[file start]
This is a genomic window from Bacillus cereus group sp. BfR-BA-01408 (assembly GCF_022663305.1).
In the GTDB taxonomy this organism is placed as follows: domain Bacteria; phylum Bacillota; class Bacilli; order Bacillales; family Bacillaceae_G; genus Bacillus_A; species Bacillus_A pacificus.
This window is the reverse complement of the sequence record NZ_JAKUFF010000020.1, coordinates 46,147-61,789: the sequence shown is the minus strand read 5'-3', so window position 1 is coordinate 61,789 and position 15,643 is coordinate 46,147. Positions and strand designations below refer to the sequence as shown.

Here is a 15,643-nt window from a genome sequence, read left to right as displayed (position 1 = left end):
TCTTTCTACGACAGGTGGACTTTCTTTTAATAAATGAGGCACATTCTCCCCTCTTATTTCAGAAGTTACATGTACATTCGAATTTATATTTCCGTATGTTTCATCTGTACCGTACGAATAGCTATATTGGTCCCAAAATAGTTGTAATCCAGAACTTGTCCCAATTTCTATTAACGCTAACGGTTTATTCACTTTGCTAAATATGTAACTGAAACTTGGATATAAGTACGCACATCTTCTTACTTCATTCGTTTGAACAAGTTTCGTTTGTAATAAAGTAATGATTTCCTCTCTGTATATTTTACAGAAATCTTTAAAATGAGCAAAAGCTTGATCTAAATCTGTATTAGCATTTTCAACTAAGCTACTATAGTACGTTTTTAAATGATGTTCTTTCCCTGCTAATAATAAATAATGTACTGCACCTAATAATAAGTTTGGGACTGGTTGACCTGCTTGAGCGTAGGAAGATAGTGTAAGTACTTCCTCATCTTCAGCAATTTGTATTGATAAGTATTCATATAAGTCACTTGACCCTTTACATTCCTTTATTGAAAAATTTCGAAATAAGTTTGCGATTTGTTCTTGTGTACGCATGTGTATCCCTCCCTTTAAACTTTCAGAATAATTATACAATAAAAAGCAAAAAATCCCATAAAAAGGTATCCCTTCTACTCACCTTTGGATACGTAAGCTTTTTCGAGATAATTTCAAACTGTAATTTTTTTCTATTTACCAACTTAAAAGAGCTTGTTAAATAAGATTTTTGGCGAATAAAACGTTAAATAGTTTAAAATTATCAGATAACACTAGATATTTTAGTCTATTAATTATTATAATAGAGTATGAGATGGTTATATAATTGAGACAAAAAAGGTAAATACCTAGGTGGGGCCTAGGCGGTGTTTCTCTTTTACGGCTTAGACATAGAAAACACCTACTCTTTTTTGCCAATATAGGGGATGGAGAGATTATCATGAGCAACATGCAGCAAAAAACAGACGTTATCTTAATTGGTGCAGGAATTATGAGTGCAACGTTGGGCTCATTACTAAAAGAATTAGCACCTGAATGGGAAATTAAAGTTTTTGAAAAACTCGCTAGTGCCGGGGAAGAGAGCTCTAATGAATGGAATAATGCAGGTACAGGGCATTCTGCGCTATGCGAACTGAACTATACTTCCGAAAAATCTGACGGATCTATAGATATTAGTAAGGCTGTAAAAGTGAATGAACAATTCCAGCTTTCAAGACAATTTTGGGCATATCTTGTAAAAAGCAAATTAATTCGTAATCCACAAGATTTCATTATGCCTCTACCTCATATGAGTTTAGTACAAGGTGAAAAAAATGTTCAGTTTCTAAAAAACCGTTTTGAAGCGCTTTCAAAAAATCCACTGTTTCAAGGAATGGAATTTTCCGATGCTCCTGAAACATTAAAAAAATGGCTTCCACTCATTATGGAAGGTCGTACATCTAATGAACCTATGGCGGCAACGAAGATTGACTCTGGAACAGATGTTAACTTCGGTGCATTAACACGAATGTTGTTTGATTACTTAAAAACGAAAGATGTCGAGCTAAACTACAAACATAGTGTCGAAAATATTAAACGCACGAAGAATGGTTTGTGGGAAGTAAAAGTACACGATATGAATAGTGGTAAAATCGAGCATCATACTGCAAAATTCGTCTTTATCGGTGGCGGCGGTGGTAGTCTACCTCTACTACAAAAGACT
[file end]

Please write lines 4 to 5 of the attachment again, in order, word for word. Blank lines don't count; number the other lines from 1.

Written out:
Here is a 15,643-nt window from a genome sequence, read left to right as displayed (position 1 = left end):
TCTTTCTACGACAGGTGGACTTTCTTTTAATAAATGAGGCACATTCTCCCCTCTTATTTCAGAAGTTACATGTACATTCGAATTTATATTTCCGTATGTTTCATCTGTACCGTACGAATAGCTATATTGGTCCCAAAATAGTTGTAATCCAGAACTTGTCCCAATTTCTATTAACGCTAACGGTTTATTCACTTTGCTAAATATGTAACTGAAACTTGGATATAAGTACGCACATCTTCTTACTTCATTCGTTTGAACAAGTTTCGTTTGTAATAAAGTAATGATTTCCTCTCTGTATATTTTACAGAAATCTTTAAAATGAGCAAAAGCTTGATCTAAATCTGTATTAGCATTTTCAACTAAGCTACTATAGTACGTTTTTAAATGATGTTCTTTCCCTGCTAATAATAAATAATGTACTGCACCTAATAATAAGTTTGGGACTGGTTGACCTGCTTGAGCGTAGGAAGATAGTGTAAGTACTTCCTCATCTTCAGCAATTTGTATTGATAAGTATTCATATAAGTCACTTGACCCTTTACATTCCTTTATTGAAAAATTTCGAAATAAGTTTGCGATTTGTTCTTGTGTACGCATGTGTATCCCTCCCTTTAAACTTTCAGAATAATTATACAATAAAAAGCAAAAAATCCCATAAAAAGGTATCCCTTCTACTCACCTTTGGATACGTAAGCTTTTTCGAGATAATTTCAAACTGTAATTTTTTTCTATTTACCAACTTAAAAGAGCTTGTTAAATAAGATTTTTGGCGAATAAAACGTTAAATAGTTTAAAATTATCAGATAACACTAGATATTTTAGTCTATTAATTATTATAATAGAGTATGAGATGGTTATATAATTGAGACAAAAAAGGTAAATACCTAGGTGGGGCCTAGGCGGTGTTTCTCTTTTACGGCTTAGACATAGAAAACACCTACTCTTTTTTGCCAATATAGGGGATGGAGAGATTATCATGAGCAACATGCAGCAAAAAACAGACGTTATCTTAATTGGTGCAGGAATTATGAGTGCAACGTTGGGCTCATTACTAAAAGAATTAGCACCTGAATGGGAAATTAAAGTTTTTGAAAAACTCGCTAGTGCCGGGGAAGAGAGCTCTAATGAATGGAATAATGCAGGTACAGGGCATTCTGCGCTATGCGAACTGAACTATACTTCCGAAAAATCTGACGGATCTATAGATATTAGTAAGGCTGTAAAAGTGAATGAACAATTCCAGCTTTCAAGACAATTTTGGGCATATCTTGTAAAAAGCAAATTAATTCGTAATCCACAAGATTTCATTATGCCTCTACCTCATATGAGTTTAGTACAAGGTGAAAAAAATGTTCAGTTTCTAAAAAACCGTTTTGAAGCGCTTTCAAAAAATCCACTGTTTCAAGGAATGGAATTTTCCGATGCTCCTGAAACATTAAAAAAATGGCTTCCACTCATTATGGAAGGTCGTACATCTAATGAACCTATGGCGGCAACGAAGATTGACTCTGGAACAGATGTTAACTTCGGTGCATTAACACGAATGTTGTTTGATTACTTAAAAACGAAAGATGTCGAGCTAAACTACAAACATAGTGTCGAAAATATTAAACGCACGAAGAATGGTTTGTGGGAAGTAAAAGTACACGATATGAATAGTGGTAAAATCGAGCATCATACTGCAAAATTCGTCTTTATCGGTGGCGGCGGTGGTAGTCTACCTCTACTACAAAAGACT